• Photo: Robert Brown

    Brad Gerlach; Todos Santos, Mexico

    “This was right at the end of the day of a really big day. We were all packing up ready to leave and Brad and Mike Parsons were starting to put their tow rope back into the ski when that big lump came in out the back. They buzzed out real quick and next thing you know Gerlach was on this 68-foot wave that ended up winning the 2005 XXL for biggest wave.”
  • Photo: Rusty Long

    Kelly Slater and Peter Mel; Cortes Bank

    “Cortes Bank is an underwater seamount 100 miles off the coast of Southern California. It’s where a lot of the biggest waves in the world have been ridden. It’s as risky and as high-adventure of a mission as we have in the surfing world. This is during the first paddle mission at Cortes in 2009. We went out there on a 100-foot super yacht and had a giant crew of all the best surfers in the world. The waves were only 20-30 feet on the face, but it was a perfect day to test the waters paddling out there. Conditions were flawless, it was the catalyst to go out there and paddle it bigger.”
  • Photo: Rusty Long

    Greg Long; San Clemente, California

    “That’s my brother, Greg, at home in San Clemente prepping to go out for a Cortes mission. You can see all the gear. You really have to be accountable for everything out there. Greg was obsessed with Cortes from the get-go and was really meticulous in his preparation. Between him and Mike Parsons, they were the driving force for all those missions out to Cortes.”
  • Photo: Fred Pompermayer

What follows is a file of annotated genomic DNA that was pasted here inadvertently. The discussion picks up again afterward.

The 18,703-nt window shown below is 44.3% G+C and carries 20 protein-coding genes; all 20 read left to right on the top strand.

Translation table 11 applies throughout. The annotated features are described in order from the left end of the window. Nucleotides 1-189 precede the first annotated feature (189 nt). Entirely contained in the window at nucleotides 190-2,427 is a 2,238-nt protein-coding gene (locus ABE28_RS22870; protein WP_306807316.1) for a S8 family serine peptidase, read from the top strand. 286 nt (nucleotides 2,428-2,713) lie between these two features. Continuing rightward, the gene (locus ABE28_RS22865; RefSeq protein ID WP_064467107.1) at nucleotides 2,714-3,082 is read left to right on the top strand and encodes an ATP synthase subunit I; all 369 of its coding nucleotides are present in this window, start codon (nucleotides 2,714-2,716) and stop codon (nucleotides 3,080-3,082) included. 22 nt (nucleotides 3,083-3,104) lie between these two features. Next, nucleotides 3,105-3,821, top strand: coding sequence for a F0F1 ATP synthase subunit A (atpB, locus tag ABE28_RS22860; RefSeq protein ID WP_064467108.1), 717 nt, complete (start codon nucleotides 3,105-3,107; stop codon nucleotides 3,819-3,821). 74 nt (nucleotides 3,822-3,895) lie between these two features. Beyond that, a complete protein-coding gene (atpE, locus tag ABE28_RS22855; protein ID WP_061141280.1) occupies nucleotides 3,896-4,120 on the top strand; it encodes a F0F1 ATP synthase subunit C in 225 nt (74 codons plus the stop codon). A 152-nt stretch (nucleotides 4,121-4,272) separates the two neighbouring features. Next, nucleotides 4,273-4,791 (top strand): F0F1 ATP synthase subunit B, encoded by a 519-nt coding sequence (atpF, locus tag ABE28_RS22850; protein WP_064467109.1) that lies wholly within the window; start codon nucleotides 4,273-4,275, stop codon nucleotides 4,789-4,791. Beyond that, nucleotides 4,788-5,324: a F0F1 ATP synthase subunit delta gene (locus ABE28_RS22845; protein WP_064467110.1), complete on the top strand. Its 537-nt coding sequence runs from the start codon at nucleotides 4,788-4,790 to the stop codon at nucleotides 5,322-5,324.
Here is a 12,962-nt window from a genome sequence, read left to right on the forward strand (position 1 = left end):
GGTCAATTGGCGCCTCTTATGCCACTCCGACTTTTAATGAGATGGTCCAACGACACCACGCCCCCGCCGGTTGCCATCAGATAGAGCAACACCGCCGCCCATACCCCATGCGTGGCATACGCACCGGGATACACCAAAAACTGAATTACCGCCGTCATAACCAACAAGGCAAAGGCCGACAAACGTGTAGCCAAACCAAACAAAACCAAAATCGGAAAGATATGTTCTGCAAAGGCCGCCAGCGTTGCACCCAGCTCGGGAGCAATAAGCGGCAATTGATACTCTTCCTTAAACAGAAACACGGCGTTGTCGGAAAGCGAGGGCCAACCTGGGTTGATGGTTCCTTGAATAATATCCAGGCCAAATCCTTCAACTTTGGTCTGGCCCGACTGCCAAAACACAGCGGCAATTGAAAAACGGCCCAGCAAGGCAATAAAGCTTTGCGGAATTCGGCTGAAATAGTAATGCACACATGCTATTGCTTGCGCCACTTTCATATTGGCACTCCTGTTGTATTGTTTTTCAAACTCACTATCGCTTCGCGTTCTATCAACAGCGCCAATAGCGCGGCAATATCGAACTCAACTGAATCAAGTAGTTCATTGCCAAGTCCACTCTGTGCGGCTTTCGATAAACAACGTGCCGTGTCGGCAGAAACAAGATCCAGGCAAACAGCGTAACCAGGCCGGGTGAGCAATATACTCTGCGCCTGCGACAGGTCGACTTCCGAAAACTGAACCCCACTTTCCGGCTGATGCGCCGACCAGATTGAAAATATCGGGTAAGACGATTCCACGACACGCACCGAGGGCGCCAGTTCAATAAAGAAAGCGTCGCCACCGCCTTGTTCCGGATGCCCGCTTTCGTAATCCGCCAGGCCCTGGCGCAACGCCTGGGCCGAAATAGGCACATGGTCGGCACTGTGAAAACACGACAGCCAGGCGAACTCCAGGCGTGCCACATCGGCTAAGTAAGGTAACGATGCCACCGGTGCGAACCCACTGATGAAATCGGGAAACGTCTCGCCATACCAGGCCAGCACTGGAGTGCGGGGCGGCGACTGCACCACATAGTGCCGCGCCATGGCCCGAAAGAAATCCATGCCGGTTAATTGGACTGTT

Mark Healey; Jaws, Hawaii

    “This is the first paddle session at Jaws during the October swell of 2012. The swell was getting bigger and bigger. Healey decided to fully commit on this wave and he ended up getting completely annihilated. He realized it when he was making his bottom turn that he wasn’t going to get underneath the lip. It landed about a foot behind his back leg, he said. It gave him one of the worst beatings of his life. Had that lip landed on him though, all bets are off, it would have been so much worse. That’s one of the bigger, thicker waves anyone has ever paddled into.”
  • Photo: Fred Pompermayer

    Shawn Dollar; Maverick’s, California

    “This was between the semifinals and the finals of the historic Mavericks event of 2010. Shawn was not in the contest that year. He had been getting known for riding a lot of the biggest waves in the years prior out there, but he still didn’t have an invite. During that break he was just hungry, he was looking for a giant wave. He went out there and he got it. He won an XXL award for that wave and, at 55 feet, it held the world record for a year for the biggest wave paddled into. He was invited to the contest the next year.”
  • Photo: Tó Mané

    Garrett McNamara; Nazaré, Portugal

    “This is the wave that went around the world. Every media outlet in the world had that image. Garrett went there and pioneered that wave. It’s a real testament to his dedication and passion. He uncovered this phenomenal surf spot over there in Portugal that people weren’t riding before, and has ridden some absolutely enormous waves there.”
  • Photo: Todd Glaser

    Rusty Long, Jamie Mitchell, and Mark Healey; Cortes Bank

    “This is coming back in from the Cortes Bank. It is such a relief when you’re coming in from that place. It’s always nerve-wracking being out there. Once a mission is successful and everyone is safe, that ride home on the boat is a moment of joy and relaxation. And we always have a case of beer for the ride home.”
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Filed To: Surfing, Athletes, California, Tahiti, Hawaii, Photography